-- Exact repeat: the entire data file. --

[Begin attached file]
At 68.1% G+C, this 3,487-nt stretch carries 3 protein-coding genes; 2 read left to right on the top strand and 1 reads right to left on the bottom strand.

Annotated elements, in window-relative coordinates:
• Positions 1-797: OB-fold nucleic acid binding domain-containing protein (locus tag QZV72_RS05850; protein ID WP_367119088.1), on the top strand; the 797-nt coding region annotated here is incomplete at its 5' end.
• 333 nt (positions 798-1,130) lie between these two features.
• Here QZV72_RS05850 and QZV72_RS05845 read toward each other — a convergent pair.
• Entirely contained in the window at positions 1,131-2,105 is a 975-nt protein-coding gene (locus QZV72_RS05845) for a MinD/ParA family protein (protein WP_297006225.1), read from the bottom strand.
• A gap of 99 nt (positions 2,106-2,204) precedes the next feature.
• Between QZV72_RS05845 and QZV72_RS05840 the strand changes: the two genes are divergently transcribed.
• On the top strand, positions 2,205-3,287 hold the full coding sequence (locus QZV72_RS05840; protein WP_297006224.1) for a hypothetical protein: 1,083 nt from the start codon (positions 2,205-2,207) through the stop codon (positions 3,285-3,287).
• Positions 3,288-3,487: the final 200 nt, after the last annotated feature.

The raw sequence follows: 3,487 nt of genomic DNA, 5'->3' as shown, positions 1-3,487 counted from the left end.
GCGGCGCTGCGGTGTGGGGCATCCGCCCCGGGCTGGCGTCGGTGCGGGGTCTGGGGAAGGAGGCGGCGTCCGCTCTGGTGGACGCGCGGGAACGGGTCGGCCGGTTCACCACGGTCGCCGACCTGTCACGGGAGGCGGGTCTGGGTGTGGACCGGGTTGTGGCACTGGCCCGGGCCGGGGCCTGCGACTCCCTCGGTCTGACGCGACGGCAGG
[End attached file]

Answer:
At 68.1% G+C, this 3,487-nt stretch carries 3 protein-coding genes; 2 read left to right on the top strand and 1 reads right to left on the bottom strand.

Annotated elements, in window-relative coordinates:
• Positions 1-797: OB-fold nucleic acid binding domain-containing protein (locus tag QZV72_RS05850; protein ID WP_367119088.1), on the top strand; the 797-nt coding region annotated here is incomplete at its 5' end.
• 333 nt (positions 798-1,130) lie between these two features.
• Here QZV72_RS05850 and QZV72_RS05845 read toward each other — a convergent pair.
• Entirely contained in the window at positions 1,131-2,105 is a 975-nt protein-coding gene (locus QZV72_RS05845) for a MinD/ParA family protein (protein WP_297006225.1), read from the bottom strand.
• A gap of 99 nt (positions 2,106-2,204) precedes the next feature.
• Between QZV72_RS05845 and QZV72_RS05840 the strand changes: the two genes are divergently transcribed.
• On the top strand, positions 2,205-3,287 hold the full coding sequence (locus QZV72_RS05840; protein WP_297006224.1) for a hypothetical protein: 1,083 nt from the start codon (positions 2,205-2,207) through the stop codon (positions 3,285-3,287).
• Positions 3,288-3,487: the final 200 nt, after the last annotated feature.

The raw sequence follows: 3,487 nt of genomic DNA, 5'->3' as shown, positions 1-3,487 counted from the left end.
GCGGCGCTGCGGTGTGGGGCATCCGCCCCGGGCTGGCGTCGGTGCGGGGTCTGGGGAAGGAGGCGGCGTCCGCTCTGGTGGACGCGCGGGAACGGGTCGGCCGGTTCACCACGGTCGCCGACCTGTCACGGGAGGCGGGTCTGGGTGTGGACCGGGTTGTGGCACTGGCCCGGGCCGGGGCCTGCGACTCCCTCGGTCTGACGCGACGGCAGG